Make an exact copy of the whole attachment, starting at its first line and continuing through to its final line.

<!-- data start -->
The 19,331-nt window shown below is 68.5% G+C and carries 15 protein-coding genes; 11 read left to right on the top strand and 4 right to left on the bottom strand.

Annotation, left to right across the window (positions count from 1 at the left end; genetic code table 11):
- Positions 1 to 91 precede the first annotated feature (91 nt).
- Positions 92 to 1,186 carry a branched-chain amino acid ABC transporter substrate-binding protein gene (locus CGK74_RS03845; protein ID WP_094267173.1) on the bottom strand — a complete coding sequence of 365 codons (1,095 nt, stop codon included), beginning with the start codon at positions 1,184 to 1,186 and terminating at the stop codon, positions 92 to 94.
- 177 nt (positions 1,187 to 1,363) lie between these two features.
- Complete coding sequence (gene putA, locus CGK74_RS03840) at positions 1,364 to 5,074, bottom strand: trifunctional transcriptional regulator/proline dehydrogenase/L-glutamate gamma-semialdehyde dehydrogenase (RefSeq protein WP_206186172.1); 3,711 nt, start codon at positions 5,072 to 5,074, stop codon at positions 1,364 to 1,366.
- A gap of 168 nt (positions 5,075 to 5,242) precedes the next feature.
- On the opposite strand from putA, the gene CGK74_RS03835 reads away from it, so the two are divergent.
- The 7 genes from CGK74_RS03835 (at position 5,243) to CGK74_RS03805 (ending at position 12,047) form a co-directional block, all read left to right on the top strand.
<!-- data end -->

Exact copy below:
The 19,331-nt window shown below is 68.5% G+C and carries 15 protein-coding genes; 11 read left to right on the top strand and 4 right to left on the bottom strand.

Annotation, left to right across the window (positions count from 1 at the left end; genetic code table 11):
- Positions 1 to 91 precede the first annotated feature (91 nt).
- Positions 92 to 1,186 carry a branched-chain amino acid ABC transporter substrate-binding protein gene (locus CGK74_RS03845; protein ID WP_094267173.1) on the bottom strand — a complete coding sequence of 365 codons (1,095 nt, stop codon included), beginning with the start codon at positions 1,184 to 1,186 and terminating at the stop codon, positions 92 to 94.
- 177 nt (positions 1,187 to 1,363) lie between these two features.
- Complete coding sequence (gene putA, locus CGK74_RS03840) at positions 1,364 to 5,074, bottom strand: trifunctional transcriptional regulator/proline dehydrogenase/L-glutamate gamma-semialdehyde dehydrogenase (RefSeq protein WP_206186172.1); 3,711 nt, start codon at positions 5,072 to 5,074, stop codon at positions 1,364 to 1,366.
- A gap of 168 nt (positions 5,075 to 5,242) precedes the next feature.
- On the opposite strand from putA, the gene CGK74_RS03835 reads away from it, so the two are divergent.
- The 7 genes from CGK74_RS03835 (at position 5,243) to CGK74_RS03805 (ending at position 12,047) form a co-directional block, all read left to right on the top strand.